The most effective method of applying nutrients to the entire root system is broadcasting – spread granular fertilizers evenly over the entire root zone.

March

Vegetable Gardens

Weather permitting, if the soil has warmed some, now would be a good time to add processed manure, peat, or compost to your soil.

Weeding

When weeds start to appear is the time to pull them. Before they have a chance to flower and go to seed. Most weeds can be pulled or cultivated out of the garden. Others may need an herbicide to eliminate them. We carry a full line of weed prevention products that aid in keeping weeds from returning after your garden has been weeded. We also carry a wide variety of mulch to help keep weeds from emerging.

Watering

Check under the eaves of the house and under evergreens to see if your gardens have enough moisture.

April

Yes! We made it to spring! Everyone is excited to finally get out and spend sometime outside with our gardens.

Fertilizing

Now is the time to start using the Scotts® Step 1 Lawn Care Program.

You may also start using a Dormant Oil Spray to help control over-wintering insects and disease.

Fertilize fruit trees, roses, perennials and bulbs. (After bulbs have finished flowering). We have fertilizer for every type plant. And a large selection of fast release or slow release fertilizers, as well as soil amendments.

Pruning

Spring is a good time to prune evergreens. Keep the pruning cuts within the green (foliage) parts of the plant.

Roses can also be pruned back to fresh canes, when leave buds appear. Remove mounded dirt away from Rose bush. Clean up any foliage or old broken canes away from beneath the rose bush.

Prune late flowering shrubs such as Buddleia, and Hydrangea. Prune back to new bud growth only. Buddleia can be pruned back hard to control size.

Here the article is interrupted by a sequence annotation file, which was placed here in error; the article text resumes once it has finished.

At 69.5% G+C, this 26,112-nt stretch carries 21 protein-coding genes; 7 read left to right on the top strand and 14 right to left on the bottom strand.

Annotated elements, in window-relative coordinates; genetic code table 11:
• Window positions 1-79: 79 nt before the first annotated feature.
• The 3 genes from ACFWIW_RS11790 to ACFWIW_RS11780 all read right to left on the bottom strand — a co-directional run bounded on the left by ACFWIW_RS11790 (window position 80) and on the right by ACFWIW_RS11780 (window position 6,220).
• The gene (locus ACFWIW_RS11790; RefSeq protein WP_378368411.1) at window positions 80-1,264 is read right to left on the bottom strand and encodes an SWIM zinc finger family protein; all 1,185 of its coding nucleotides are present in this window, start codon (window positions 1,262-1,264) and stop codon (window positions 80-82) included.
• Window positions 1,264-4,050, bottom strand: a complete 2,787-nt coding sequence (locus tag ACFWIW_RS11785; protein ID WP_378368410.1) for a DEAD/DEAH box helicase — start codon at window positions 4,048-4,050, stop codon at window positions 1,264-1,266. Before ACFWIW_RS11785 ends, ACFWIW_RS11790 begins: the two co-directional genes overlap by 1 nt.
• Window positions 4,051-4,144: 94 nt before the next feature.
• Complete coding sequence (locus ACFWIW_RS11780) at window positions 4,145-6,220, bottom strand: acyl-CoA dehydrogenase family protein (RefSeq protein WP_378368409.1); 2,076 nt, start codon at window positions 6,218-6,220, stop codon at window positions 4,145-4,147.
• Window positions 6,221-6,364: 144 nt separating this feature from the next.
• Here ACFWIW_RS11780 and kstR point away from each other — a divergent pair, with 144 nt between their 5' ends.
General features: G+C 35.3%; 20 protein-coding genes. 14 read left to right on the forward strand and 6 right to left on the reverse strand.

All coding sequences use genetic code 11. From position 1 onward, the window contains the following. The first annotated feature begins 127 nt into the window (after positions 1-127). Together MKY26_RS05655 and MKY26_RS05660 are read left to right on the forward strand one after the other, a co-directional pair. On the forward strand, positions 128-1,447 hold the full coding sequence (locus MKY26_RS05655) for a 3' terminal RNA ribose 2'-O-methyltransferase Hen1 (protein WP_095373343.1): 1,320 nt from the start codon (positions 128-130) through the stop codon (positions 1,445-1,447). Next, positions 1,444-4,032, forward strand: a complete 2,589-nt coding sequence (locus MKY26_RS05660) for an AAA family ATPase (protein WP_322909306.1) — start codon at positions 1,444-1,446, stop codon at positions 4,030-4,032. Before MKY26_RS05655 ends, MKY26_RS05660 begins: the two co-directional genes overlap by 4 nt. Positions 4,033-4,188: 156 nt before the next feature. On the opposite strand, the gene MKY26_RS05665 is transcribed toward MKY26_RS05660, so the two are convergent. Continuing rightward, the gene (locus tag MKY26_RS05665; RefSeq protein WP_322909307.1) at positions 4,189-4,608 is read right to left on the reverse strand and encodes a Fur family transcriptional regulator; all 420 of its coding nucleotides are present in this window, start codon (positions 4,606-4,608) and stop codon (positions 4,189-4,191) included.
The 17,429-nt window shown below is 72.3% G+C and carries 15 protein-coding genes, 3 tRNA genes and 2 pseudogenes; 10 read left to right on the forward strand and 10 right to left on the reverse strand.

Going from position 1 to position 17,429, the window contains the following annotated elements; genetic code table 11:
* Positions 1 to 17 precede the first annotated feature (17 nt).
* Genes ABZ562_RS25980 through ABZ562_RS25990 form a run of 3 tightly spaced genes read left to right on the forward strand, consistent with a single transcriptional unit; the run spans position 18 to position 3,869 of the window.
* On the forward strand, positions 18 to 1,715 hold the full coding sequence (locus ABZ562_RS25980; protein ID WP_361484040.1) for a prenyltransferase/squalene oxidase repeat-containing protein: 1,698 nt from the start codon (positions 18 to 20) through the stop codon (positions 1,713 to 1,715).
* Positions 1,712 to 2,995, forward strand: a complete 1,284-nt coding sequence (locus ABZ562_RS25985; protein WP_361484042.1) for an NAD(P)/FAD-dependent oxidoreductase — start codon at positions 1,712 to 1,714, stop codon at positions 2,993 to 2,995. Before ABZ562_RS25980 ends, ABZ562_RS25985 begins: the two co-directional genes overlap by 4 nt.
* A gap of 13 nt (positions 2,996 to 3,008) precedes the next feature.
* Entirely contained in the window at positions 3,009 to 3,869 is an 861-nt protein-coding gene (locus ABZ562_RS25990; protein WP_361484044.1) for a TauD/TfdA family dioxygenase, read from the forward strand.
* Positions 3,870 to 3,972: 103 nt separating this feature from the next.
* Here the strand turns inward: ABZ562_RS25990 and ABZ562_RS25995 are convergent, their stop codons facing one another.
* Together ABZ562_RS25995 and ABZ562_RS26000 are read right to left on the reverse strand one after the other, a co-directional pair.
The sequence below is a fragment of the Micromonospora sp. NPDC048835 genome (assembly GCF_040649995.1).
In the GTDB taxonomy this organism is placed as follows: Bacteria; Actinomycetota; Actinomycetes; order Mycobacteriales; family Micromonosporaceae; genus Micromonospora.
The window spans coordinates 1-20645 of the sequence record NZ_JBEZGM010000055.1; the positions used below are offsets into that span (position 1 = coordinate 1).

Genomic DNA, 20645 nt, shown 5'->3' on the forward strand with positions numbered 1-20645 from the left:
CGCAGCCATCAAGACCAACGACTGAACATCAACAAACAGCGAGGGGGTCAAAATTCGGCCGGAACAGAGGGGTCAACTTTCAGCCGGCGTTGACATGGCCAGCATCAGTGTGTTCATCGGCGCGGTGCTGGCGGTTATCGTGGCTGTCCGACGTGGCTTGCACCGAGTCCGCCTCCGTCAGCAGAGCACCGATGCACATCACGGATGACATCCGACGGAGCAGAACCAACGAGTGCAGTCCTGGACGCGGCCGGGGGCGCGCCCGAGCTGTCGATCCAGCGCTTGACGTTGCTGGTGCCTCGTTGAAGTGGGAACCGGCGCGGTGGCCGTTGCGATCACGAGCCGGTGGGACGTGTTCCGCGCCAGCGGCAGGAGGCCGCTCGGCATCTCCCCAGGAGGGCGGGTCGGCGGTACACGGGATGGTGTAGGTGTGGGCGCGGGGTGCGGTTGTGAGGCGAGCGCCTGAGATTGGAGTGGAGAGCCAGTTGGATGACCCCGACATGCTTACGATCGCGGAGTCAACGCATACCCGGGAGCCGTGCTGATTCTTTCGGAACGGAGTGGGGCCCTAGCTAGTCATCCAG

Vegetables

Time to get the garden underway. Prepare your garden soil in preparation for planting. Remove weeds. We have your soil needs available, peat, top soil, manure and mulch.

Watering

Check the plants under eaves of the house, and under evergreens.

Mulching flower and shrub beds will cut down on water consumption.

Flower Beds

Place Peony supports before buds start to open and weigh down the plant from the size of the blooms.

May

Be Patient! Michigan has a last frost date of May 30th, so, we still may have some over night frost, which you will need to take extra precaution for tender plants.

Fertilizer

At the beginning of May, before buds set. You may still use Dormant Oil Spray to control over-wintered pests and disease.

If you haven’t used Scotts® Step 1 you still have until Mid-May.  

May 15th thru July 1st is the time to start using the Scotts® Step 2 Lawn Program.

Fertilize Roses, Annuals, Containers, and Perennials if you have not already this season.

Annuals

Early May is the time to plant Pansies, Snapdragons, Stock, Dianthus and Petunias.

Late May you should be able to start planting your annuals like Impatiens, Fuchsia, Salvia, Zinnias. Depending on the weather!